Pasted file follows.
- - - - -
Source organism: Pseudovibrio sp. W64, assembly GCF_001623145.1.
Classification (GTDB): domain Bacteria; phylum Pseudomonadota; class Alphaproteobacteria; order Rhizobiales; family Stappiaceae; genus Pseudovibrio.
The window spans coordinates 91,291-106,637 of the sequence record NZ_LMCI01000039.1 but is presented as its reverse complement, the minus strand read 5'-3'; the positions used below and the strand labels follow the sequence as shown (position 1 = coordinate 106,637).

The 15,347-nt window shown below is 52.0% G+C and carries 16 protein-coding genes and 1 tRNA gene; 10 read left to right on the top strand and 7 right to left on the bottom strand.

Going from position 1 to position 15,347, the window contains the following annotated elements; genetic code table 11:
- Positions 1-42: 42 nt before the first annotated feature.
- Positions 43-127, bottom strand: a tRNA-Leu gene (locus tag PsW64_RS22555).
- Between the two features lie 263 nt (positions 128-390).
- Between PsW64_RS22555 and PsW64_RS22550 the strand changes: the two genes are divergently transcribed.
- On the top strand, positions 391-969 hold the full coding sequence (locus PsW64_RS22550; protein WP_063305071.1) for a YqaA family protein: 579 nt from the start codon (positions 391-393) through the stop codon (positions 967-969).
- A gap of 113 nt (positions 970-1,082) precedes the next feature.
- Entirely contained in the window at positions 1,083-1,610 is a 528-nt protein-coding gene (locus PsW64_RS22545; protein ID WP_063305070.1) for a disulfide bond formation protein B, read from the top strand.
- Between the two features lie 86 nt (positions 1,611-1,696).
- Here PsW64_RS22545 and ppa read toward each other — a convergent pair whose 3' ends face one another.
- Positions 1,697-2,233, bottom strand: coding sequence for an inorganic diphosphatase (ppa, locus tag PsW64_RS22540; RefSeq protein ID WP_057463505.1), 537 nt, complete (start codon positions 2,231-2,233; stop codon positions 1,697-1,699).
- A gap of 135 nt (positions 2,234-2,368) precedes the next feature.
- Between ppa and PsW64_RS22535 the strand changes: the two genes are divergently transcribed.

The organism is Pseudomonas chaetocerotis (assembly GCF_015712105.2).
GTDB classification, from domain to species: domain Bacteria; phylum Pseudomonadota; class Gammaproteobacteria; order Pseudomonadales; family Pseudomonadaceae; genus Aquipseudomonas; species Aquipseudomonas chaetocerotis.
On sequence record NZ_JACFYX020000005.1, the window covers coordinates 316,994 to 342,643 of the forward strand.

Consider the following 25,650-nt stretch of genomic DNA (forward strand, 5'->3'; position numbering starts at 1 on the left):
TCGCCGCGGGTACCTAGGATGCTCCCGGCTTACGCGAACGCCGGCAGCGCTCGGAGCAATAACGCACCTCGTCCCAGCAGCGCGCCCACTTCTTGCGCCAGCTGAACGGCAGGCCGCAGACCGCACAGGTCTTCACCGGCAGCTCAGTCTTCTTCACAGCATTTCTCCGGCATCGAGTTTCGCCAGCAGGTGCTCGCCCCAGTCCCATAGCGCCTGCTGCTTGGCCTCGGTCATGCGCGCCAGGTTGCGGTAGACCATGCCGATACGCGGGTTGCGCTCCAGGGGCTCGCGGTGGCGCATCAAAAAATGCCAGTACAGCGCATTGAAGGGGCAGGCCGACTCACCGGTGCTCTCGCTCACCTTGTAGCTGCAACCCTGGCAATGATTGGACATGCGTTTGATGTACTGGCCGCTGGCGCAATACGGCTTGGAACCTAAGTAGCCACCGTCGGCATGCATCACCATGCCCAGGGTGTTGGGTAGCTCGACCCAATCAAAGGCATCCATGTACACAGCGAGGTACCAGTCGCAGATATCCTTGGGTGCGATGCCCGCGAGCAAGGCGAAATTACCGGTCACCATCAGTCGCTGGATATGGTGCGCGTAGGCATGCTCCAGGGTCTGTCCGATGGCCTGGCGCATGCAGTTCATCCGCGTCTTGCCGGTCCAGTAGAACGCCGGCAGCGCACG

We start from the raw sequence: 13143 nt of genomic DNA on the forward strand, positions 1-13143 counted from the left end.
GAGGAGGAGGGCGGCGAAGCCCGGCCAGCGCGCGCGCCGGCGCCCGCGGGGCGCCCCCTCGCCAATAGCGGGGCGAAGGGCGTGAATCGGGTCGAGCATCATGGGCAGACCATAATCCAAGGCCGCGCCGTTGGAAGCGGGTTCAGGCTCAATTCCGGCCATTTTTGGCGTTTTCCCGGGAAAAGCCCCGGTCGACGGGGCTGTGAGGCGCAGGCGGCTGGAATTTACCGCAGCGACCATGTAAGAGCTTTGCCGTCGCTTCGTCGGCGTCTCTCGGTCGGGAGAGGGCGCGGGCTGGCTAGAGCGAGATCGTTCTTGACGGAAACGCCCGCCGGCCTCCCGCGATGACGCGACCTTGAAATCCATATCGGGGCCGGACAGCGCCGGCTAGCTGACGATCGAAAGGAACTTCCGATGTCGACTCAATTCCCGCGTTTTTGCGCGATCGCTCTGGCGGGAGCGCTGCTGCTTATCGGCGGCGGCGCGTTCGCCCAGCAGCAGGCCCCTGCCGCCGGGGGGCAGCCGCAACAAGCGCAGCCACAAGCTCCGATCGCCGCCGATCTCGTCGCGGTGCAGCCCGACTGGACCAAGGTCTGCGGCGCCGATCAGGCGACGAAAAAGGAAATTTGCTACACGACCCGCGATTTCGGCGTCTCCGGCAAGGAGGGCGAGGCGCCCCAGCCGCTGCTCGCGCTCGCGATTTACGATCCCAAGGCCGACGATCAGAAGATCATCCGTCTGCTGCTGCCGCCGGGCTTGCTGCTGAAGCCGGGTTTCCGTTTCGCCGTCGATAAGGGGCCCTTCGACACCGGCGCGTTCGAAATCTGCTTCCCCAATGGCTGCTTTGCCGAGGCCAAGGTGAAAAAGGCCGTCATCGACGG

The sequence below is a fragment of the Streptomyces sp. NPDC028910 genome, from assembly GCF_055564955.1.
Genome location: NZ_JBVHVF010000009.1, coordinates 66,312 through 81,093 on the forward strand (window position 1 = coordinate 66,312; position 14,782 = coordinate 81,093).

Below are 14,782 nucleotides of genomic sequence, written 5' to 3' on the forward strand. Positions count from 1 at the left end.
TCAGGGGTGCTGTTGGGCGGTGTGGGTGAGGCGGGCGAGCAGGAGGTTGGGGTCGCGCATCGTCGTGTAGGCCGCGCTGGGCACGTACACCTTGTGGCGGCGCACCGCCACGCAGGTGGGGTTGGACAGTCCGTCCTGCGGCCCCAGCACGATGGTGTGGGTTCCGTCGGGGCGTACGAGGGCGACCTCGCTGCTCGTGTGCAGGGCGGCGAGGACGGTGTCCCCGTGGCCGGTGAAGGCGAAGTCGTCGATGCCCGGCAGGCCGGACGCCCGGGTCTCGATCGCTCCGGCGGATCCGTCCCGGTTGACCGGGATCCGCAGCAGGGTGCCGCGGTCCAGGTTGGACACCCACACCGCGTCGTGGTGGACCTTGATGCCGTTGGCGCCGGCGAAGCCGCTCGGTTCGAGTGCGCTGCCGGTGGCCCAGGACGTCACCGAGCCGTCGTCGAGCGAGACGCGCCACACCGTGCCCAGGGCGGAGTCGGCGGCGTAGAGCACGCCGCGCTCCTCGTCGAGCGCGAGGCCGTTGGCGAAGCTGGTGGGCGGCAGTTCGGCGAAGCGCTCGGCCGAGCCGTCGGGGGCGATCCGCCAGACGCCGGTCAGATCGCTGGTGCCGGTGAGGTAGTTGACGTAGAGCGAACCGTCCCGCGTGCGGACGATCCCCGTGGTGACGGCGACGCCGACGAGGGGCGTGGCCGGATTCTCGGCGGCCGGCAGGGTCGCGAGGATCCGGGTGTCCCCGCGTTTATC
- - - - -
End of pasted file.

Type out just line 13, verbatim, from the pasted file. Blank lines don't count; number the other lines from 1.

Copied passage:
- Between the two features lie 86 nt (positions 1,611-1,696).